Madrid, Spain

Madrid, is a vibrant city. Full of well manicured parks, grand boulevards and original architecture. This is certainly a meeting of the old and new. Old as in, restored or retained buildings from yesteryear, used for todays’ every day business. New, as in the young generations of locals and Spanish nationals who flock to the capital, as well as constant flow of tourists.
It’s not a big place, which adds to its appeal. This is the epitome of city break as it is indeed a city and you can grab your experience in a short burst. But don’t let that put you off, Madrid is the main attraction with a supporting case surrounding it. Train rides to take you to gorgeous cities such as Toledo set on a hill, rich in medieval, Arab, Jewish and Christian monuments in its walled old City to Acala de Henares famous for its university housed in 16 century buildings. Madrid is the perfect place to plan your mid Spain adventure from.
Before you book your Renfe, let’s take some time to explore. I can safely say I did not get a chance to see everything that Madrid has to offer, but 20,000 steps per day later, I certainly took in a good portion. Plaza Mayor built during Philip III’s reign is one of a few plazas in the city centre. The Royal Palace, the 18th century home to the King of Spain. Cathedral de la Almudena, a Baroque Catholic church with its colourful chapels and Romanesque crypt. The Temple of Debod, an interesting ancient Egyptian temple and museum, moved from Aswan and rebuilt right here in Madrid. And of course, parks, parks galore. Let’s not forget the awesome Museo Nacional del Prado, with masterpieces from Velazquez, Goya and El Greco.
Even if you don’t take the decision to grab a train to a nearby city, Atocha Railway station is still an architectural marvel to enjoy. Onto the shopping, Madrid has the largest Primark, so you can really overload on the bargains if you have the stomach for crowds. Aside from that, there are no end of shops around Gran Via, which also serves as the shopping district.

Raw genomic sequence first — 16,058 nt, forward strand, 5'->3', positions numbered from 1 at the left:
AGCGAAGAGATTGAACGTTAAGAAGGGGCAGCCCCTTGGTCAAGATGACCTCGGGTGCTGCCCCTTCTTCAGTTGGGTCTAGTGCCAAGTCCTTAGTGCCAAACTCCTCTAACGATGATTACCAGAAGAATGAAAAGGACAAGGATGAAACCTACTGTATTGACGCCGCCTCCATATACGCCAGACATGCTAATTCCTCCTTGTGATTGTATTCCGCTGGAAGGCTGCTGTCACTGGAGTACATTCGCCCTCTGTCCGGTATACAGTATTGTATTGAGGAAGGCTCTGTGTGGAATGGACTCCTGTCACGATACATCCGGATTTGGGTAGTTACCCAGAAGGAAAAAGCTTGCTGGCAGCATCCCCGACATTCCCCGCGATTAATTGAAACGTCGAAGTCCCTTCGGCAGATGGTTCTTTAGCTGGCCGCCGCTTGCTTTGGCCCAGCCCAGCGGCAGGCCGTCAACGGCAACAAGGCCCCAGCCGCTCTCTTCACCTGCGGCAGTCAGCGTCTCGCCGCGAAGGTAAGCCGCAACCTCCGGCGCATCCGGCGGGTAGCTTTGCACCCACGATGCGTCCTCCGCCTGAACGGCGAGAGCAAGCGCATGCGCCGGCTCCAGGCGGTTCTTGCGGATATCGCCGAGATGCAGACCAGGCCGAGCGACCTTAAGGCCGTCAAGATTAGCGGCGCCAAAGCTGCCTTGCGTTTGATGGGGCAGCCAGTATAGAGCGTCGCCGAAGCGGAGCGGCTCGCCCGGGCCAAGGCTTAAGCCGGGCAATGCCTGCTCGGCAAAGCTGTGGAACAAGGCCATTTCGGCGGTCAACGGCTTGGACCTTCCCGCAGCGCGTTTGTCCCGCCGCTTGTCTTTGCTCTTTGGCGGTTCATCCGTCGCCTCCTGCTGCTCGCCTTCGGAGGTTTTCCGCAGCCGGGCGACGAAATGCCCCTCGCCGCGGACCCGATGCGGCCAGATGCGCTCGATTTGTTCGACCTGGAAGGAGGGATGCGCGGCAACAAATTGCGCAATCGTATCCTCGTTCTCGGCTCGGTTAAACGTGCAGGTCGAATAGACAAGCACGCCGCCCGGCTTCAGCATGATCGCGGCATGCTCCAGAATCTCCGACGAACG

Madrid is best enjoyed on foot, but the bus tours are quite good as well. There are two routes, one that takes you more internally and the other that goes further out taking in Real Madrid’s ground, Santiago Bernabeu Stadium. Grab yourself a seat on the top deck and you can get yourself some great pics. For 15 euros it certainly isn’t bad. Each seat has a plug in with English, German, French translation, so you can hear all about the wonderful places you pass.
Food is a big thing in Madrid. A lot of Michelin star chefs and restaurants are dotted around the place. Even family London based restaurants make an appearance like Benares (foodie reviews on separate posts).
It’s great if you know someone in Madrid who can help you manouvre through the dodgy tourist traps. That said, solo or without a guide during your visit, its pretty easy to navigate with great guides from Culture Trip and of course, this here wee blog too. Madrid, a city break for discovery, but also potentially my new home from home.
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Sammijo

Hey, I am Sammijo the owner of this wee blog. A geeky chick, with a love of Xbox, Spotify, Samsung, Patty & Bun, Langley’s No 8 Gin, Netflix, Essex, Aldi and H&M.